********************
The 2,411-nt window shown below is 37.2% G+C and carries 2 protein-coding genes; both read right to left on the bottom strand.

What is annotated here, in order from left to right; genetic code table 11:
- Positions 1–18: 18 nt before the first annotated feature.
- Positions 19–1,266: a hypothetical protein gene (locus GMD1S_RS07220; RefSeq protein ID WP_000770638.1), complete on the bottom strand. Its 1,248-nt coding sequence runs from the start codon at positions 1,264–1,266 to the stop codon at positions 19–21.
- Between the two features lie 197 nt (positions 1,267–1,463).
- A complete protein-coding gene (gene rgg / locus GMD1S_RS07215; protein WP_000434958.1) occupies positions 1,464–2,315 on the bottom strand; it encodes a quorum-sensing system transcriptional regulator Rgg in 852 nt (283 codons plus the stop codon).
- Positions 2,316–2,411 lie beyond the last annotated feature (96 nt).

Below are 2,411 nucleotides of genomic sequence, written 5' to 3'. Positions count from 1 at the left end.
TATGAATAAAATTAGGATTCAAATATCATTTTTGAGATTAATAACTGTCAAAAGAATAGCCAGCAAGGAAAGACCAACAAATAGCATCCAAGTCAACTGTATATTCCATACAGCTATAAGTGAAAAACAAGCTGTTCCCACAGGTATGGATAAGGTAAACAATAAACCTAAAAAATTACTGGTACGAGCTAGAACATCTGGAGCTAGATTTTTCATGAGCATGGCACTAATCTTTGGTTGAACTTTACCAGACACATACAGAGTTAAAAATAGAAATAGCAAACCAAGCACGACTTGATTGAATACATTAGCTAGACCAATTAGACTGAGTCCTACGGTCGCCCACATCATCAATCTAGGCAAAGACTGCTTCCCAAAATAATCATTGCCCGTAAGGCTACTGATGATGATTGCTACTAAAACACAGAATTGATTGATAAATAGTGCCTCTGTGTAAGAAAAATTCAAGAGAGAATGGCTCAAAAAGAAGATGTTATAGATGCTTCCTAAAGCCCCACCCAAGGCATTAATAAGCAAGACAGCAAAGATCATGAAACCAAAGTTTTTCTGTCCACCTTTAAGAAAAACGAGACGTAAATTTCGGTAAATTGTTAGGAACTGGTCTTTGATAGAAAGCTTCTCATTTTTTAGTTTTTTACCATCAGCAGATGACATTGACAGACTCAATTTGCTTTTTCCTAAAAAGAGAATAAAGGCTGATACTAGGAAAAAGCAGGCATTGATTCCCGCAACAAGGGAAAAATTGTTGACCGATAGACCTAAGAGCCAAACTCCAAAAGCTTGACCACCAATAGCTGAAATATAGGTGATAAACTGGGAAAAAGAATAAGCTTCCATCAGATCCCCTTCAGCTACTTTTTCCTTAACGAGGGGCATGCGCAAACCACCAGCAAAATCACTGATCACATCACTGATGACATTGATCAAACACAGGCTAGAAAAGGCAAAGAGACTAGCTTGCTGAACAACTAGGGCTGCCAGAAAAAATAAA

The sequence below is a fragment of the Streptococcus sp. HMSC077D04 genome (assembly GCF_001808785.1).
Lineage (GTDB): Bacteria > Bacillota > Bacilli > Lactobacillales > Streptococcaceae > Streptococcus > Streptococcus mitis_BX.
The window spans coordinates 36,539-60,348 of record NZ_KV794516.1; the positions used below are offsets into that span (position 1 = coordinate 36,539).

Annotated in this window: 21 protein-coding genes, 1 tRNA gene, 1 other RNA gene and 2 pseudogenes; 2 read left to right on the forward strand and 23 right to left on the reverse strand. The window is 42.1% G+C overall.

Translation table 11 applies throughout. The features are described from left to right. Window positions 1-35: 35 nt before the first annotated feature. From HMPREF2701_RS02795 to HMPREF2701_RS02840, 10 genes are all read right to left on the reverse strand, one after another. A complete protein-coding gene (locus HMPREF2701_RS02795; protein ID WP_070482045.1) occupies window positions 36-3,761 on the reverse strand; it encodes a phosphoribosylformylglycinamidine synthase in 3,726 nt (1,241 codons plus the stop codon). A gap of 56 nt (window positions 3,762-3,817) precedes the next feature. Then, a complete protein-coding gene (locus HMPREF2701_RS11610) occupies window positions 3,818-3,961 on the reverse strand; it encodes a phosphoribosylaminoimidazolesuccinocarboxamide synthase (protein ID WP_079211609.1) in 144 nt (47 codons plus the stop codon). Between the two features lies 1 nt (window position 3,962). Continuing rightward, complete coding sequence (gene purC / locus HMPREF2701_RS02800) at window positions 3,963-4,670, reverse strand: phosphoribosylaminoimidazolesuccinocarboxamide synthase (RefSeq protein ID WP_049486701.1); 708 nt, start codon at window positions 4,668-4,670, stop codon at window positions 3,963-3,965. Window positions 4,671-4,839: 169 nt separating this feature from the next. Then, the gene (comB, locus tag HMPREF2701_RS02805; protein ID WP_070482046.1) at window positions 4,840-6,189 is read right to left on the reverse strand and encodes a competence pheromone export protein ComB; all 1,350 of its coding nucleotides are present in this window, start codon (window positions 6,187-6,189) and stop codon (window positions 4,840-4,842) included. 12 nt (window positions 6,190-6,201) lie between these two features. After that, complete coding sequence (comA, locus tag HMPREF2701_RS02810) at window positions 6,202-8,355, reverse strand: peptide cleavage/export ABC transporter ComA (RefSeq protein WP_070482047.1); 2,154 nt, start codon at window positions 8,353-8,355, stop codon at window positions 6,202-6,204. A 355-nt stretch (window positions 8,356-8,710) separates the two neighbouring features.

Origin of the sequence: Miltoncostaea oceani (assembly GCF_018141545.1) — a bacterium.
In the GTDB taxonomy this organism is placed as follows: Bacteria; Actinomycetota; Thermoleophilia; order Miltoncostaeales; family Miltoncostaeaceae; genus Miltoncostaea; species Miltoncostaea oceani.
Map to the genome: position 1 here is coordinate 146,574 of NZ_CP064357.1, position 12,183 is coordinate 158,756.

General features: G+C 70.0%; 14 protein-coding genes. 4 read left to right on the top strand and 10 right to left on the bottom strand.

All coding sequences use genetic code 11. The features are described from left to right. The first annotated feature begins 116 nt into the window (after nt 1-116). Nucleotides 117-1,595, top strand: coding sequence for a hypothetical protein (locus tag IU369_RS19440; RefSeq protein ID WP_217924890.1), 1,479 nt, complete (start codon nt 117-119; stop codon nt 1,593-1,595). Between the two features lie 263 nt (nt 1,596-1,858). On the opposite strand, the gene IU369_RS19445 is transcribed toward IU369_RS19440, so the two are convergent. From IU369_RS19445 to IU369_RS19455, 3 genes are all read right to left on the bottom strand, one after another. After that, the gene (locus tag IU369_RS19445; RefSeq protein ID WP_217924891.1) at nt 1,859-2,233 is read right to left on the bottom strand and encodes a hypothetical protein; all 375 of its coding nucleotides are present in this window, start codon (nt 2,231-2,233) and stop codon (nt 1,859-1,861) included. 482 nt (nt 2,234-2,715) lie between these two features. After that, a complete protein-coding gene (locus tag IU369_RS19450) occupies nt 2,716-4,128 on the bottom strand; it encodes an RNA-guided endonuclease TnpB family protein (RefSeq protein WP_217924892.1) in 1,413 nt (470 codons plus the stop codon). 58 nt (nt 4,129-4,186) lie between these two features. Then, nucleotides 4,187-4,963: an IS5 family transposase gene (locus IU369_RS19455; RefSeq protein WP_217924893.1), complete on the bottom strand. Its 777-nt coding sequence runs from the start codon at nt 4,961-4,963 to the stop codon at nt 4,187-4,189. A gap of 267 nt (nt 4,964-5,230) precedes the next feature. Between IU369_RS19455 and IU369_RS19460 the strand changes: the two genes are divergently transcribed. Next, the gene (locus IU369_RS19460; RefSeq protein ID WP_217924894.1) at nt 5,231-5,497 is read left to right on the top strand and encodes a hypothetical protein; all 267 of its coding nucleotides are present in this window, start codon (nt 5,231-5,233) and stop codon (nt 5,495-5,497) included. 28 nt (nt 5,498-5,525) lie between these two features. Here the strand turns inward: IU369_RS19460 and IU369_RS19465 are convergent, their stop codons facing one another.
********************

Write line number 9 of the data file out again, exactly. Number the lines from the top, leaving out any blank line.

TATGAATAAAATTAGGATTCAAATATCATTTTTGAGATTAATAACTGTCAAAAGAATAGCCAGCAAGGAAAGACCAACAAATAGCATCCAAGTCAACTGTATATTCCATACAGCTATAAGTGAAAAACAAGCTGTTCCCACAGGTATGGATAAGGTAAACAATAAACCTAAAAAATTACTGGTACGAGCTAGAACATCTGGAGCTAGATTTTTCATGAGCATGGCACTAATCTTTGGTTGAACTTTACCAGACACATACAGAGTTAAAAATAGAAATAGCAAACCAAGCACGACTTGATTGAATACATTAGCTAGACCAATTAGACTGAGTCCTACGGTCGCCCACATCATCAATCTAGGCAAAGACTGCTTCCCAAAATAATCATTGCCCGTAAGGCTACTGATGATGATTGCTACTAAAACACAGAATTGATTGATAAATAGTGCCTCTGTGTAAGAAAAATTCAAGAGAGAATGGCTCAAAAAGAAGATGTTATAGATGCTTCCTAAAGCCCCACCCAAGGCATTAATAAGCAAGACAGCAAAGATCATGAAACCAAAGTTTTTCTGTCCACCTTTAAGAAAAACGAGACGTAAATTTCGGTAAATTGTTAGGAACTGGTCTTTGATAGAAAGCTTCTCATTTTTTAGTTTTTTACCATCAGCAGATGACATTGACAGACTCAATTTGCTTTTTCCTAAAAAGAGAATAAAGGCTGATACTAGGAAAAAGCAGGCATTGATTCCCGCAACAAGGGAAAAATTGTTGACCGATAGACCTAAGAGCCAAACTCCAAAAGCTTGACCACCAATAGCTGAAATATAGGTGATAAACTGGGAAAAAGAATAAGCTTCCATCAGATCCCCTTCAGCTACTTTTTCCTTAACGAGGGGCATGCGCAAACCACCAGCAAAATCACTGATCACATCACTGATGACATTGATCAAACACAGGCTAGAAAAGGCAAAGAGACTAGCTTGCTGAACAACTAGGGCTGCCAGAAAAAATAAA